UPDATED 1 Sept: The EI library in London is temporarily closed to the public, as a precautionary measure in light of the ongoing COVID-19 situation. The Knowledge Service will still be answering email queries via email , or via live chats during working hours (09:15-17:00 GMT). Our e-library is always open for members here: eLibrary , for full-text access to over 200 e-books and millions of articles. Thank you for your patience.

Energy Insight: Integrating power, transport, and heat

While a shift to lower carbon electricity sources is a main driver for the UK’s impressive progress towards its emission reduction targets in recent years, emissions from heat and transport have broadly stayed flat since 1990 (CCC, 2017). The shift to low carbon sources in heat and transport is considered more difficult and less straight forward since it might involve more disruption and also engagement at the consumer level.

Currently the three energy sectors are rather separated from each other, since they use different energy carriers: natural gas is used for heat, oil is used for transport and electricity for a range of final usages. They also rely on different primary energy sources: gas and oil in the case of heat and transport, respectively, and a range of sources such as gas, nuclear, renewables, and coal in the case of electricity.  

Some suggested solutions to decarbonise heat and transport could also lead to electricity, heat and transport becoming more closely linked, which could offer synergies and whole system benefits. The most prominent of such solutions in the debate about future energy systems is the shift to either electricity or hydrogen as energy carrier in heat and transport. The idea of linking power, heat and transport closer together is referred to by different names such as sector coupling, integrating energy systems or whole system thinking.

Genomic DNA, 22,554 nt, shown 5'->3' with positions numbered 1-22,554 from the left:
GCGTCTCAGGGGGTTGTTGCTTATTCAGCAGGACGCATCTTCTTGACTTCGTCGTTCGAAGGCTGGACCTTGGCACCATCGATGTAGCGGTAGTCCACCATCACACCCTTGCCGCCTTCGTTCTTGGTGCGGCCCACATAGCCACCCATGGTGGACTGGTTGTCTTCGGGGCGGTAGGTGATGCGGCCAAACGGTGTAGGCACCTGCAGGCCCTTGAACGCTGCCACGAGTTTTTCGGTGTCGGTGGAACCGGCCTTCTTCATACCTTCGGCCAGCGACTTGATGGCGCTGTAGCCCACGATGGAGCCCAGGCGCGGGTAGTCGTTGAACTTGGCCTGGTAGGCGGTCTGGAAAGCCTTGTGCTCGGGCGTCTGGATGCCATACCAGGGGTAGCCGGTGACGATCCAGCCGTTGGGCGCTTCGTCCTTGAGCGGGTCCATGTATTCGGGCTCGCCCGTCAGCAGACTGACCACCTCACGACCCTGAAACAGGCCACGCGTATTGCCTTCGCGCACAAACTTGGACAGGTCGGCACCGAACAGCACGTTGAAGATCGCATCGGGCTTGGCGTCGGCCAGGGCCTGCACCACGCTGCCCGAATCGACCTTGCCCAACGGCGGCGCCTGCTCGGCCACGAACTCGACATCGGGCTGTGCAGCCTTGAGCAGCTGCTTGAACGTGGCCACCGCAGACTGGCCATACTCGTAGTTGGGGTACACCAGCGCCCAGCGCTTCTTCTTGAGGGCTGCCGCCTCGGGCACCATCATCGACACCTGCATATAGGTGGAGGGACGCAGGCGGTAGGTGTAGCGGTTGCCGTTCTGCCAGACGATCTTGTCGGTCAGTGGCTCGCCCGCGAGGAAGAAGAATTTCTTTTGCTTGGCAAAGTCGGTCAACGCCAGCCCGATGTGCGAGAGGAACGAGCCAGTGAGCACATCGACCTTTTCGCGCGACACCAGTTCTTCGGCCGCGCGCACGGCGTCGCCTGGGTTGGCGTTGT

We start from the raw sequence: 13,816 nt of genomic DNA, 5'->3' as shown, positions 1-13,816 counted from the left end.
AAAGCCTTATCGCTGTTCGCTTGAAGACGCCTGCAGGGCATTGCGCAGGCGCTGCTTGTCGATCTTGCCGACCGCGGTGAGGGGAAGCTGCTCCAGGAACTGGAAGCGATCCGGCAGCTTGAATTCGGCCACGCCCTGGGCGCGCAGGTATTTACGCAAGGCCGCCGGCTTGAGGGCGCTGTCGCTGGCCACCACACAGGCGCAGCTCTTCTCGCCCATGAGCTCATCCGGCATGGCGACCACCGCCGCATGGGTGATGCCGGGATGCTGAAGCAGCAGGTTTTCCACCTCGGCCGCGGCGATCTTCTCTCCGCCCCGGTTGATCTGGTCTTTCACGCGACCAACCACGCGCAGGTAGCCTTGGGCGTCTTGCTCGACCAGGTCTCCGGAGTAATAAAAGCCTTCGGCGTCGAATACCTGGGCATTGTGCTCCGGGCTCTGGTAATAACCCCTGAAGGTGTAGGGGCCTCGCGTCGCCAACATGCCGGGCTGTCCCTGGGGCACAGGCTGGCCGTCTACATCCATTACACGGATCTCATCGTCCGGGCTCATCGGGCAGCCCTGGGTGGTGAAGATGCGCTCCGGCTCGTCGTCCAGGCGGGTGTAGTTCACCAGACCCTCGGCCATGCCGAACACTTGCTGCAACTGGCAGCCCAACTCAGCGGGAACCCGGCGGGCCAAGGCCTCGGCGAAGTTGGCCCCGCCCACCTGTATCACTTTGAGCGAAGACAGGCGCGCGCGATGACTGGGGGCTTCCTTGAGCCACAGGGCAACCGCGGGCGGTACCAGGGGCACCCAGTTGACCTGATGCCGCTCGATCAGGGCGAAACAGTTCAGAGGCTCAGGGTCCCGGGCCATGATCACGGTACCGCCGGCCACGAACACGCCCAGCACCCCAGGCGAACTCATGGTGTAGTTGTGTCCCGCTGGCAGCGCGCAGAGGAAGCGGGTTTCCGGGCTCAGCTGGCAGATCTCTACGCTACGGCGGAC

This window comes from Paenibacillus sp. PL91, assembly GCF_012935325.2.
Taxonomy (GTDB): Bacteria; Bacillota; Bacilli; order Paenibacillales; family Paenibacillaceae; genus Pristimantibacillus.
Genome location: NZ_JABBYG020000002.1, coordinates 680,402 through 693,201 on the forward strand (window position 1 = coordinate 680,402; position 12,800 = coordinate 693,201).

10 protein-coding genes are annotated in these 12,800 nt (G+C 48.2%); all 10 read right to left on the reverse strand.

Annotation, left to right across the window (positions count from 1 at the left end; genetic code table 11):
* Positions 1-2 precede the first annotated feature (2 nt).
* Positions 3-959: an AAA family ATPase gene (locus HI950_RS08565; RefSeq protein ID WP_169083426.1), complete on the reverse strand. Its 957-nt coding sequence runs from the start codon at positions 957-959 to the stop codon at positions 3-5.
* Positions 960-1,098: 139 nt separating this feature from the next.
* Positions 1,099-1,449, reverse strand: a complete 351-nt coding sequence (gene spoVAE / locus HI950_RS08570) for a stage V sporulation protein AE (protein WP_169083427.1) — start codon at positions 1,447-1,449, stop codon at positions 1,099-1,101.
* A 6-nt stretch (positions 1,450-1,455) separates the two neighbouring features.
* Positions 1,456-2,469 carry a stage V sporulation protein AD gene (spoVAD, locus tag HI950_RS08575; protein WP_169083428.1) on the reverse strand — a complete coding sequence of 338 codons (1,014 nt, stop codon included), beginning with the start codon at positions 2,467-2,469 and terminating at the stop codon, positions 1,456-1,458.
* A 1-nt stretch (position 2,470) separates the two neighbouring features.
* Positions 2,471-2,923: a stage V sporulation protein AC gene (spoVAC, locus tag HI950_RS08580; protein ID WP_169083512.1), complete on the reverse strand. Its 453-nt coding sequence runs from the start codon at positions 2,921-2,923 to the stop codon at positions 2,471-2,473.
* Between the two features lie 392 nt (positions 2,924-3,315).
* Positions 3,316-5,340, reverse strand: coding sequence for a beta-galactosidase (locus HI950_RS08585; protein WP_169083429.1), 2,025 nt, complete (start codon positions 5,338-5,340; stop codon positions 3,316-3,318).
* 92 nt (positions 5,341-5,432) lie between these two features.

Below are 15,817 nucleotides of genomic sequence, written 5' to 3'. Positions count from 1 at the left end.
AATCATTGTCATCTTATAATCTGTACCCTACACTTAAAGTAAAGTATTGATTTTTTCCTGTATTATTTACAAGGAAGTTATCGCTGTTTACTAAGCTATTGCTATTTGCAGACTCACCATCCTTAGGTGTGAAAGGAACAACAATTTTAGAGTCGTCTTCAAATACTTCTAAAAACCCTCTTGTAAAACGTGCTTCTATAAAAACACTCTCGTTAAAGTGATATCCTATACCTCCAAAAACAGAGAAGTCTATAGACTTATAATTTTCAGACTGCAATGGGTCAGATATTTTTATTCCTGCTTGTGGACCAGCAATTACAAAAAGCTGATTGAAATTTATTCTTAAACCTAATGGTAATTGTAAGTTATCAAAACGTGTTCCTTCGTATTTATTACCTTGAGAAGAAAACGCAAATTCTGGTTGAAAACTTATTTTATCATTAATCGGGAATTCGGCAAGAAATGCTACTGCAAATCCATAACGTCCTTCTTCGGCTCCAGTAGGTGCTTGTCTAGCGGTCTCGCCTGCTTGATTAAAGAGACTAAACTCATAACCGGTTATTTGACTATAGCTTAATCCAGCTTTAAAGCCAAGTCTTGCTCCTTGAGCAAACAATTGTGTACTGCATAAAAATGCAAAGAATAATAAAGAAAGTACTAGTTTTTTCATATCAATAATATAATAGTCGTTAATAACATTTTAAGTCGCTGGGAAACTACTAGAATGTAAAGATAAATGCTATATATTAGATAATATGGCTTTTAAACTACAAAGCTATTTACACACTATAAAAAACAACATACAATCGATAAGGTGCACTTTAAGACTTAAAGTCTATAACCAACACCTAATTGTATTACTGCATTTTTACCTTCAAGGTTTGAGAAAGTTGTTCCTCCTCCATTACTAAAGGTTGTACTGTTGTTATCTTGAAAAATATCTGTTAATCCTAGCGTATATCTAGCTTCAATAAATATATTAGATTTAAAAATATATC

In the following we discuss how using electricity and hydrogen as energy carrier in heat and transport could bring economic and decarbonisation benefits to the whole energy system.

1  Electricity as energy carrier in heat and transport

1.1 Electrification of heat

As the decarbonisation of power has made substantive progress and further advances are viable and expected, electrifying heat is a possibility to decarbonise it. The most efficient technology to achieve this are heat pumps, which can be built in residential as well as utility scale. In the latter case the heat must be transferred to end-users through a heat network for residential use. Heat pumps can provide three to six units of useful thermal energy for each unit of energy consumed. Less efficient technologies transforming electricity to heat are electric boilers, which could still play a role in contexts, where heat pumps are not a viable option.

The electrification of heat could provide benefits in terms of flexibility to the power system, since heat is much easier and cheaper to store than electricity, which makes Power-To-Heat technologies providers of flexible power demand. These technologies in combination with thermal storage could utilise excess generation from wind and solar, which would otherwise have to be wasted, and also reduce peak heat generation. Several research projects with funding from the European commission and from Innovate UK look into the potential of thermal energy storage to offer flexibility to the electricity system. Evidence gathering by BEIS recommended further research into how thermal storage in combination with electric heating or combined heat and power (CHP) could provide benefits to the power system.

Whereas complete electrification was featured prominently in UK policy debates around 10 years ago, it could lead to a doubling of electricity peak demand and expensive since underutilised infrastructure. The focus of the debate has shifted to a multiple-technology approach and the need for research into how various low carbon heat technologies such as heat pumps, heat networks and hydrogen can be combined to form a more cost efficient system.